Schreiber-Bogen Card Modelling Bremen Old Town Hall
Bremen Old Town Hall
The Old Town Hall in Bremen is one of the most important buildings in the Gothic and Weser Renaissanace styles Europe-wide. Together with the statue of Roland on the Market Square it has been a listed building since 1973 and in 2004 it was made a World Heritage Site. It is situated very close to the cathedral and the “Bremen Bürgerschaft”, the parliament of the Federal State of Bremen.
The Old Town Hall was built from 1405 to 1410 as a Gothic hall building, a so-called “Saalgeschossbau”. The battlements and walkway no longer exist. Shortly after it was completed it became necessary to make the first alterations. In about 1600 it was decided to replace the Gothic front with a façade in the Weser Renaissance style. It is decorated with numerous figures from politics, the ancient world, the Bible and the world of legends and myths.
In the 19th century the city administration was moved to the neighbouring town house. But soon they didn’t have enough room there. For this reason, from 1909 to 1913 the New Town Hall was built behind the Old Town Hall. The New Town Hall is a clinker construction with a copper roof in the style of the Neo-Renaissance. The Town Hall survived the bombs of the Second World War without much damage and has been restored several times. The last restoration took place in 2003.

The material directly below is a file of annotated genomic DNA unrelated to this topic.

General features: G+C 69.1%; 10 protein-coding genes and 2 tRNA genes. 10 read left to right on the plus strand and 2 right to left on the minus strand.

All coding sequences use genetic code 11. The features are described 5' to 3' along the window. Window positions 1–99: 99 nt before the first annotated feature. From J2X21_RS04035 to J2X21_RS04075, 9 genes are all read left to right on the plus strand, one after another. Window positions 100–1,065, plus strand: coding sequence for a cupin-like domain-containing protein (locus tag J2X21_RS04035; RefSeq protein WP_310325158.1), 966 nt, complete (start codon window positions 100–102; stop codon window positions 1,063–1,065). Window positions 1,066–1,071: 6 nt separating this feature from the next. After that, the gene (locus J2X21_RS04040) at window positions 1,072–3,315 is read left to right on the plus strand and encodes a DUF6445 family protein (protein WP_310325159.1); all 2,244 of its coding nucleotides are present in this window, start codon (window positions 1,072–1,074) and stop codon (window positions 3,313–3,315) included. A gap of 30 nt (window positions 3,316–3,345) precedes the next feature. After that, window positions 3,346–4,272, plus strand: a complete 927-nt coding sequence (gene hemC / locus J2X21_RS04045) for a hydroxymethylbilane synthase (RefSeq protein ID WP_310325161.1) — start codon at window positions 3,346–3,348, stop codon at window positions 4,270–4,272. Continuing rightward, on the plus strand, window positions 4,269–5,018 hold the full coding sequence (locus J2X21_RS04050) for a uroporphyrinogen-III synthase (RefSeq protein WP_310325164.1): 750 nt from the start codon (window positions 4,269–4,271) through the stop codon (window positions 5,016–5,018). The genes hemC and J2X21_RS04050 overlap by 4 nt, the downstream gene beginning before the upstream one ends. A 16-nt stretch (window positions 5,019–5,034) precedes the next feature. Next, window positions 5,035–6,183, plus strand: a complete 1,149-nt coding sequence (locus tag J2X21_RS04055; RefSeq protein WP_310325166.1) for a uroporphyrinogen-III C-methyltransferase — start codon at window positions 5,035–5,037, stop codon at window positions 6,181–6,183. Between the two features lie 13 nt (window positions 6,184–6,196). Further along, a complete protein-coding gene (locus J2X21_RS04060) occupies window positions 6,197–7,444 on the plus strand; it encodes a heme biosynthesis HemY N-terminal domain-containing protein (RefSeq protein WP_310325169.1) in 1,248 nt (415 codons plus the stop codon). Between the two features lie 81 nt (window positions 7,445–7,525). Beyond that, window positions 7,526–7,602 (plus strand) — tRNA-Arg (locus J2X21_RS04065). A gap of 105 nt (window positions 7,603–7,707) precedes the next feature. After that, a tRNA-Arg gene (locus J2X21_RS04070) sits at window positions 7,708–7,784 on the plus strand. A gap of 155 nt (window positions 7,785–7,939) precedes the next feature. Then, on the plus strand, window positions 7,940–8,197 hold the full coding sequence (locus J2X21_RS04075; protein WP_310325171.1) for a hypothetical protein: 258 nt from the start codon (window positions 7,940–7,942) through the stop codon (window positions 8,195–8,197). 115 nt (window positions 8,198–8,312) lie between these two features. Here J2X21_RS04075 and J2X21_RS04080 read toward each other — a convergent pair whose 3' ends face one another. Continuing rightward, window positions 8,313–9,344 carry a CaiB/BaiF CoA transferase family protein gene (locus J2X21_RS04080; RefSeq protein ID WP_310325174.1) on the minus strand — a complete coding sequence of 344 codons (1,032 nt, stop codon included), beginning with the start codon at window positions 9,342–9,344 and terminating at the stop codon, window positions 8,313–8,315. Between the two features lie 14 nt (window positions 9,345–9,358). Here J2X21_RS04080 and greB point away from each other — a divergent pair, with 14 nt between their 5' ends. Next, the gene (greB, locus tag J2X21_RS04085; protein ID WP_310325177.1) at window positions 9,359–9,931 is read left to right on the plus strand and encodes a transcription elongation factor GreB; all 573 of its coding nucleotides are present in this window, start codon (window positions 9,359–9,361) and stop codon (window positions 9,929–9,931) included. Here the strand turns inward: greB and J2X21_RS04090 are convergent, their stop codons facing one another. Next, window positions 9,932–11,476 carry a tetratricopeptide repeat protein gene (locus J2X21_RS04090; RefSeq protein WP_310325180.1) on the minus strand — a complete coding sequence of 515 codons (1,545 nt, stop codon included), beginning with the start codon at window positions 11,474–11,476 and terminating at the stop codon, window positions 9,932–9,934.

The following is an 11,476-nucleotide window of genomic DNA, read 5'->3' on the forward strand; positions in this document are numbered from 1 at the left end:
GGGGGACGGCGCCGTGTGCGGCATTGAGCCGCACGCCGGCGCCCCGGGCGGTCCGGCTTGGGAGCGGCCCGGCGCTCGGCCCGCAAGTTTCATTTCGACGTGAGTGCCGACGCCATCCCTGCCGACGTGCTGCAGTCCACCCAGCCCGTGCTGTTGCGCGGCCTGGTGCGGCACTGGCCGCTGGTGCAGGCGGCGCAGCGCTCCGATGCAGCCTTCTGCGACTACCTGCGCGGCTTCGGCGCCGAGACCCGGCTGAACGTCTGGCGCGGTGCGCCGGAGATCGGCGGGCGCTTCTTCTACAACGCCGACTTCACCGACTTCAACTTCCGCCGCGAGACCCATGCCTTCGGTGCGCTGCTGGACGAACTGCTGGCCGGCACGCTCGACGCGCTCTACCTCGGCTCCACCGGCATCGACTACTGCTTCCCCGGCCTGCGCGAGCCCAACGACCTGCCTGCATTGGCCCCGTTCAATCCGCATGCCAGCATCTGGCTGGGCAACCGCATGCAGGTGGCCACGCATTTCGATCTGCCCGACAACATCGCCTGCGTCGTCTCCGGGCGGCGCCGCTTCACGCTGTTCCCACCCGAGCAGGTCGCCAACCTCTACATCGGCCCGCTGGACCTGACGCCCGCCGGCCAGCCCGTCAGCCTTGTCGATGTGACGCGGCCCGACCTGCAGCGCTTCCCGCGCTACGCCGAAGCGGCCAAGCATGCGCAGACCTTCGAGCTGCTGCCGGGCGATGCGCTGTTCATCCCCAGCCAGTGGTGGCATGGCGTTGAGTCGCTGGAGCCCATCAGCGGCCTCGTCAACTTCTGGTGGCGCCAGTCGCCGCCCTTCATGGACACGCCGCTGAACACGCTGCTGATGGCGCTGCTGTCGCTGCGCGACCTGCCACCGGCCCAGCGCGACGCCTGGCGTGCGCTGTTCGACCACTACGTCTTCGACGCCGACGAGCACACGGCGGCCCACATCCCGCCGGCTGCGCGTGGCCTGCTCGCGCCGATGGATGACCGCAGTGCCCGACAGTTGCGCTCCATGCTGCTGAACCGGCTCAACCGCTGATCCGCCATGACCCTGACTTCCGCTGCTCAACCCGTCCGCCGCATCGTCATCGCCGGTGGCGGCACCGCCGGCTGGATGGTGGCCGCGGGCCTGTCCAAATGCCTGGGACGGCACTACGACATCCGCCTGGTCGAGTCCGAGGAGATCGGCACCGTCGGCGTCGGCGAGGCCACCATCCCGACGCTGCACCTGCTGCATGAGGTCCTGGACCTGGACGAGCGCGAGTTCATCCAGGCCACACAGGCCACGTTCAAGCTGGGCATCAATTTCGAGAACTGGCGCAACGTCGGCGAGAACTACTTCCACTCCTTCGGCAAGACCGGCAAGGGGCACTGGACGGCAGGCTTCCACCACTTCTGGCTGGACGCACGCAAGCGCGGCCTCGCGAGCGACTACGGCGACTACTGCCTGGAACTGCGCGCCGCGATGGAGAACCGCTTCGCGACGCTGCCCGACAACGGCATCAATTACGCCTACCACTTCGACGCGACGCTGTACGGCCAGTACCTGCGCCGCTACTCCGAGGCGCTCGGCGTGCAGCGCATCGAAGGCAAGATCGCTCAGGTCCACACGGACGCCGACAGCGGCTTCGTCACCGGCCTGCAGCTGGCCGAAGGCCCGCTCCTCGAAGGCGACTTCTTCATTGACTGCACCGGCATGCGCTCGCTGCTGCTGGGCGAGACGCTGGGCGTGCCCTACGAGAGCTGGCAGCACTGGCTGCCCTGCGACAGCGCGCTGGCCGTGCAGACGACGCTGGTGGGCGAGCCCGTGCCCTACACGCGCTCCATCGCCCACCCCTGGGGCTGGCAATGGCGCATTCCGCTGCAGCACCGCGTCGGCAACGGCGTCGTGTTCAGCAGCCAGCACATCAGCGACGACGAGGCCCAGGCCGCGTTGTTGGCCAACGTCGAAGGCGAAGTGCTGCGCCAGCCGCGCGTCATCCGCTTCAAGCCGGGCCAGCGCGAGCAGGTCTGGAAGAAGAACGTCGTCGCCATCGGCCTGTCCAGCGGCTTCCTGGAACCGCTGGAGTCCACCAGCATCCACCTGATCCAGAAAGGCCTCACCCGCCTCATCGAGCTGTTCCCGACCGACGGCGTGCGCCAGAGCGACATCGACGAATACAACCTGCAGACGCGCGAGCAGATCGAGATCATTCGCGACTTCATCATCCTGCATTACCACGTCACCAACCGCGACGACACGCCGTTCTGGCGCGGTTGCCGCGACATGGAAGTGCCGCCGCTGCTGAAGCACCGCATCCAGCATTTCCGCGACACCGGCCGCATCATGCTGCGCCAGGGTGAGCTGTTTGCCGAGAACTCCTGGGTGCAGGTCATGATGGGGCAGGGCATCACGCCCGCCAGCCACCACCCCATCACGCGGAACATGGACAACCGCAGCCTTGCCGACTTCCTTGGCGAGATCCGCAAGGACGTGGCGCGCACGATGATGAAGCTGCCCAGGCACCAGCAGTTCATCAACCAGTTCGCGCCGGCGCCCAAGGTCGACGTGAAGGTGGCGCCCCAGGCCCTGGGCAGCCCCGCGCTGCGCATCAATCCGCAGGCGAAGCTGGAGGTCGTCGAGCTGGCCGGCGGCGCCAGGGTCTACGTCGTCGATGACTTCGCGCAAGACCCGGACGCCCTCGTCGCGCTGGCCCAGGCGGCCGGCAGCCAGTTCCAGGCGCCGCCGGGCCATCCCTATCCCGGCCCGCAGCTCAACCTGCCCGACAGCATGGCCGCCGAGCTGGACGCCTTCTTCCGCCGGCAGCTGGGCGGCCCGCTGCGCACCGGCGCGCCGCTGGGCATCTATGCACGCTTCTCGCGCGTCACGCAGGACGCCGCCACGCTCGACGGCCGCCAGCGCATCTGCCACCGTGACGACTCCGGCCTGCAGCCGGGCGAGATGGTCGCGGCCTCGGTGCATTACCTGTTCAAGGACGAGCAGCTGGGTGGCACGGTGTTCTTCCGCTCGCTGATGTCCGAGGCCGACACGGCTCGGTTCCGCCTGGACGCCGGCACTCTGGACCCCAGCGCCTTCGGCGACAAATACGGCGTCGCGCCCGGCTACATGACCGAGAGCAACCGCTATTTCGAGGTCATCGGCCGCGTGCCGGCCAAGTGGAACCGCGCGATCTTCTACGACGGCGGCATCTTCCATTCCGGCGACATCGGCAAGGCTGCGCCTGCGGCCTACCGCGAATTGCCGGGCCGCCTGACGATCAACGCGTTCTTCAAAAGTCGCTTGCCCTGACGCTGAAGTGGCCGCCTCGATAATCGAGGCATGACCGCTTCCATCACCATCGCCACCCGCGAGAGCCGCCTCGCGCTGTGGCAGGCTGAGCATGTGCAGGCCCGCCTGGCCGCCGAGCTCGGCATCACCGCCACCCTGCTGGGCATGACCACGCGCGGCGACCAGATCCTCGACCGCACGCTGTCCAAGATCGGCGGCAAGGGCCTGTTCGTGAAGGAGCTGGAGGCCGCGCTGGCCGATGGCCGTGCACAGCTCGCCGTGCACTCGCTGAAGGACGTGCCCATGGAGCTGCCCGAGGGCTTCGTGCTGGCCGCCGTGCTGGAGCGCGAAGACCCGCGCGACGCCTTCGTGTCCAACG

The Statue of Roland
The Bremen statue of Roland represents a nephew of Charlemagne and is the largest free-standing statue of the German Middle Ages. It was erected on the Market Square in 1404. The pedestal, supporting column, figure and baldachin have a total height of 10.21 m. The figure itself is 5.47 m tall and was carved in limestone from Elm. The pedestal, column and baldachin are made of sandstone. Originally the statue was colourfully painted, in the 18th century it was then painted grey and later sparingly coloured. In 1811 the Roland was supposed to make room for a market hall. But then the plan was rejected. The statue remained practically undamaged in the Second World War thanks to a wooden casing filled with sand. In 1983 the head was replaced by a reproduction. The original can be seen in the Focke Museum.
According to legend, the City of Bremen will remain free and independent for as long as Roland stands on the Market Square. For this reason, it is alleged that a second statue is kept in the Town Hall’s underground vaults. The legend probably goes back to a wooden reproduction from the First World War. Everyone who donated money towards a Home for Soldiers was allowed to knock a nail into this figure. That was why this figure was also called “The Iron Roland”.
Several ships have been named after the Bremen landmark. In 1932, German emigrants named the Brazilian town Rolândia after the statue. Of course, there is also a reproduction of the statue in this town. Further reproductions can be found in the New York Borough of Brooklyn, in a Japanese amusement park and in Quito, the capital city of Ecuador.
Length: 30 cm
Width: 20 cm
Height: 20 cm
Number of sheets: 5